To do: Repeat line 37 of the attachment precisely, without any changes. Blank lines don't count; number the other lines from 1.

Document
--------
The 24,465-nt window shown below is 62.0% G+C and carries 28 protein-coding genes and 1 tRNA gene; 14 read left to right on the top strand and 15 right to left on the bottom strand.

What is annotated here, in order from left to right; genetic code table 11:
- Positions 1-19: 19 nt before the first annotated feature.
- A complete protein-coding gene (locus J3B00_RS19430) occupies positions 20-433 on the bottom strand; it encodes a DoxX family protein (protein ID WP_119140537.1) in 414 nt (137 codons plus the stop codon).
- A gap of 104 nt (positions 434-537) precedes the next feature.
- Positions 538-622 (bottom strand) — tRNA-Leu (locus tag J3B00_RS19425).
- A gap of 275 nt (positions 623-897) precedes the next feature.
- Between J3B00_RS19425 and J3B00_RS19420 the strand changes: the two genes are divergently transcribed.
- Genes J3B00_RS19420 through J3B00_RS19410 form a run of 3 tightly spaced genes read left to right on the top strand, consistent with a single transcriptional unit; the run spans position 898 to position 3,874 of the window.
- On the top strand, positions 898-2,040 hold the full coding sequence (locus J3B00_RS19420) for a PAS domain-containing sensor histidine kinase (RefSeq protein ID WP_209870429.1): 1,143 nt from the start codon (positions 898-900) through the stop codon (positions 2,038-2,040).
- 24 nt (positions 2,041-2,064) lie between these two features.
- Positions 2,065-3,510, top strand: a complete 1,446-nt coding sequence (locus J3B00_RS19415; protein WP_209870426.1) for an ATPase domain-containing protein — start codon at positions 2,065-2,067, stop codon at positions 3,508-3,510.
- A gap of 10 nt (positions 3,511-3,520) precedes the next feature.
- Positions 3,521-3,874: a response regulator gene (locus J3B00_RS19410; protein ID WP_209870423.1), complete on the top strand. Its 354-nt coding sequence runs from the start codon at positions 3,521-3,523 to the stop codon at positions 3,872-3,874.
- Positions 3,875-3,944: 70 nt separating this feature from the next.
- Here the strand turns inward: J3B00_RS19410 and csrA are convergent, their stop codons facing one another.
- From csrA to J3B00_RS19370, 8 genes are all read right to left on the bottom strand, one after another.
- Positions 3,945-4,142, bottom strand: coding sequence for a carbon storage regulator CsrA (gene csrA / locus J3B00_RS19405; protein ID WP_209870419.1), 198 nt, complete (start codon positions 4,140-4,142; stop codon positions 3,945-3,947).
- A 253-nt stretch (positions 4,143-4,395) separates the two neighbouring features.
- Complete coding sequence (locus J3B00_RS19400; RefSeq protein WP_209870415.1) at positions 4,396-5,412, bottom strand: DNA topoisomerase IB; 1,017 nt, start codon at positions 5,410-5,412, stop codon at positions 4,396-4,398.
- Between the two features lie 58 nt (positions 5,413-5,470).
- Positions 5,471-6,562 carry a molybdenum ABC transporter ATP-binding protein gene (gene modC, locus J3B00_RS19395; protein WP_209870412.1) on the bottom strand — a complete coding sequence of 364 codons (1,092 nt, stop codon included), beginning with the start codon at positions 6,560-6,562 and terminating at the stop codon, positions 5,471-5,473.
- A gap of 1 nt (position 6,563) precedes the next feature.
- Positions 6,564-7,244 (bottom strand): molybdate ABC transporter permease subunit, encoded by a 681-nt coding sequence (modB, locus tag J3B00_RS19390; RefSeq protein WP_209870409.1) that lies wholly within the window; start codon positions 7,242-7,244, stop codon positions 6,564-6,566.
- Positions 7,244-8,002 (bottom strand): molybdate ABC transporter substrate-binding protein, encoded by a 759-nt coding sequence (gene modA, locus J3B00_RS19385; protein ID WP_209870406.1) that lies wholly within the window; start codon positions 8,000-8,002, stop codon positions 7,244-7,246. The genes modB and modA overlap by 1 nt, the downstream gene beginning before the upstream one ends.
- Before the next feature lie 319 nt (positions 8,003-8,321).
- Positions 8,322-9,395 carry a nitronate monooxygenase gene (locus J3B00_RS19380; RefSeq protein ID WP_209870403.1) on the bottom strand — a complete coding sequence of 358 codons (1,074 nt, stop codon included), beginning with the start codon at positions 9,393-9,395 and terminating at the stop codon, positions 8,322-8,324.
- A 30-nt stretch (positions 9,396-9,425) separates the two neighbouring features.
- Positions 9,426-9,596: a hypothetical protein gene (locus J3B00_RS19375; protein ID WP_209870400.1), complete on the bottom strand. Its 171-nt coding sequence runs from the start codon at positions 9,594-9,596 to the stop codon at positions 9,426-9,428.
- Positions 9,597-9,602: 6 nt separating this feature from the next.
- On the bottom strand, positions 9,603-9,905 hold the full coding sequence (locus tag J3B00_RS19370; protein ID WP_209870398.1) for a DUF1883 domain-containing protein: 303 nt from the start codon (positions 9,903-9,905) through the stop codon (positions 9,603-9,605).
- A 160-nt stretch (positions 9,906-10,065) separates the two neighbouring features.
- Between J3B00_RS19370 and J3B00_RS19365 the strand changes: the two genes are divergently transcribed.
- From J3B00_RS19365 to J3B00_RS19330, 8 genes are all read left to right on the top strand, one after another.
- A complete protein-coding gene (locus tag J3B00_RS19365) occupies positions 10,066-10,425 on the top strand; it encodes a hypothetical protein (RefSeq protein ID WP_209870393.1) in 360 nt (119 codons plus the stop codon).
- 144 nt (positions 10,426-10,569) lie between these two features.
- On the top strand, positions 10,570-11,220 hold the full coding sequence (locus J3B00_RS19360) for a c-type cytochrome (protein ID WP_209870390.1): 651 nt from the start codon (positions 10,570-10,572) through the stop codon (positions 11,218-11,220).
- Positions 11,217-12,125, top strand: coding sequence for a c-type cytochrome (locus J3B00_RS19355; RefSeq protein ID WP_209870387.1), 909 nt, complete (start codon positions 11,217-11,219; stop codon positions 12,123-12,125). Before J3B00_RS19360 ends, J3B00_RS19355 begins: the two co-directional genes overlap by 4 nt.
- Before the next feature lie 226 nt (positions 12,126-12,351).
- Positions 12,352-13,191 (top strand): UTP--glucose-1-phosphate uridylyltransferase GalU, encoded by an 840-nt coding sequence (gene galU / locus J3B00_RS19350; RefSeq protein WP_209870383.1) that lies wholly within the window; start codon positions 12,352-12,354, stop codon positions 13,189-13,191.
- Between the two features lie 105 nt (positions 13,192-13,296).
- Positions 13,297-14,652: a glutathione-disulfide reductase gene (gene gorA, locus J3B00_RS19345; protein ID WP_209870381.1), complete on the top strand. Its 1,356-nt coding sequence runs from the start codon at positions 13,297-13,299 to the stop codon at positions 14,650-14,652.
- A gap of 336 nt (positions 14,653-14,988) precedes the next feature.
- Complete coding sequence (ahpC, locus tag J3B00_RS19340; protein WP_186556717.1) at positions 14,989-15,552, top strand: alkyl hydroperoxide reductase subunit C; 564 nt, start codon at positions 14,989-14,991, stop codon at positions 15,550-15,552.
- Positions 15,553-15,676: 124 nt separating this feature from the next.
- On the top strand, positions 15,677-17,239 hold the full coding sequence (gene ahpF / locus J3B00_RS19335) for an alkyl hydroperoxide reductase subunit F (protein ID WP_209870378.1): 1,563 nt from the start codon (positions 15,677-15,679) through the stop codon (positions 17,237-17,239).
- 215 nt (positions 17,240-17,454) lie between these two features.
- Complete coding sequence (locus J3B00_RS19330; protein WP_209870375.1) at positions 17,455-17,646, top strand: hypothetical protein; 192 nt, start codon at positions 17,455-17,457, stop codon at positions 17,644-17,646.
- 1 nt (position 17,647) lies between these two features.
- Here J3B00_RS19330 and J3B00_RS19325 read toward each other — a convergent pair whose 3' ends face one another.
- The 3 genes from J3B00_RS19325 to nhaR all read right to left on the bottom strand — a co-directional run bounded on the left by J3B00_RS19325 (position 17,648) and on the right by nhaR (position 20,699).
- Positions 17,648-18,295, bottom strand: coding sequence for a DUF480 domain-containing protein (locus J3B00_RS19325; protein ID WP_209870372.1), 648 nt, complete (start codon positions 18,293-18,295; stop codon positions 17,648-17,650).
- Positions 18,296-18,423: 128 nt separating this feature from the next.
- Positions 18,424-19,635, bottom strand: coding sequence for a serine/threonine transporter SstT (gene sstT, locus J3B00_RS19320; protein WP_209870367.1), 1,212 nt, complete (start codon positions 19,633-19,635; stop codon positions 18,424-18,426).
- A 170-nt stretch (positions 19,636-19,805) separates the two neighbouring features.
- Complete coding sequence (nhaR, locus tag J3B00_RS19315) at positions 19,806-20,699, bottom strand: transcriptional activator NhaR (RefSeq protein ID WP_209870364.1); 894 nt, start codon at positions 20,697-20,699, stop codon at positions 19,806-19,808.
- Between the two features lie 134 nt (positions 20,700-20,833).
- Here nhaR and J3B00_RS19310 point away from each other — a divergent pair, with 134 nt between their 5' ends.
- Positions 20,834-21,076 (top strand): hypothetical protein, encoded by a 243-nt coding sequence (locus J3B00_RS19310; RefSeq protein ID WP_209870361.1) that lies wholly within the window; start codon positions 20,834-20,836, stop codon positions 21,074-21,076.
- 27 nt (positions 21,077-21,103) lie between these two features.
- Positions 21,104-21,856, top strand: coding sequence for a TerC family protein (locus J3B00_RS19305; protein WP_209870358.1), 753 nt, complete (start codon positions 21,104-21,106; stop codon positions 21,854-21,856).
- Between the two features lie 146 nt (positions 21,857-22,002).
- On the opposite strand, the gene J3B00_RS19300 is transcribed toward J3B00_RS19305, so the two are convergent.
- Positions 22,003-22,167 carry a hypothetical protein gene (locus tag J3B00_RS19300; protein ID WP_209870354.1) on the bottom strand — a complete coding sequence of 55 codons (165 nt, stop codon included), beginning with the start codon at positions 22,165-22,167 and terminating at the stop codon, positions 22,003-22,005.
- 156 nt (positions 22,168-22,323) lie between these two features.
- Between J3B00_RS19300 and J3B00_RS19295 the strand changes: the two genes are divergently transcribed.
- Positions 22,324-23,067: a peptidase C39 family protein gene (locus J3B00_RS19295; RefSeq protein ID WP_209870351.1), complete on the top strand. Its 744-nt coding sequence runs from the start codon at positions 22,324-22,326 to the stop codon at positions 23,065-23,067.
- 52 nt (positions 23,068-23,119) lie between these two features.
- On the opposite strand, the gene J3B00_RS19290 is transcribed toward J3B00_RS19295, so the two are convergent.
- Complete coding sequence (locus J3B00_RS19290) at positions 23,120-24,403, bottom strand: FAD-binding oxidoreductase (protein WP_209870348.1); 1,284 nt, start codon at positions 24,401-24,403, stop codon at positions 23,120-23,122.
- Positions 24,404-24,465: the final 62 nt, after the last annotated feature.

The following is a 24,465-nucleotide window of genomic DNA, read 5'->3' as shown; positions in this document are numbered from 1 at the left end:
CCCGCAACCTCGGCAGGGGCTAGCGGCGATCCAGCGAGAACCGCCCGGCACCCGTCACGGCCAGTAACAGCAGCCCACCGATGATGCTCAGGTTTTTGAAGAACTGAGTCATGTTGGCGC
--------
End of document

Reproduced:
- On the top strand, positions 10,570-11,220 hold the full coding sequence (locus J3B00_RS19360) for a c-type cytochrome (protein ID WP_209870390.1): 651 nt from the start codon (positions 10,570-10,572) through the stop codon (positions 11,218-11,220).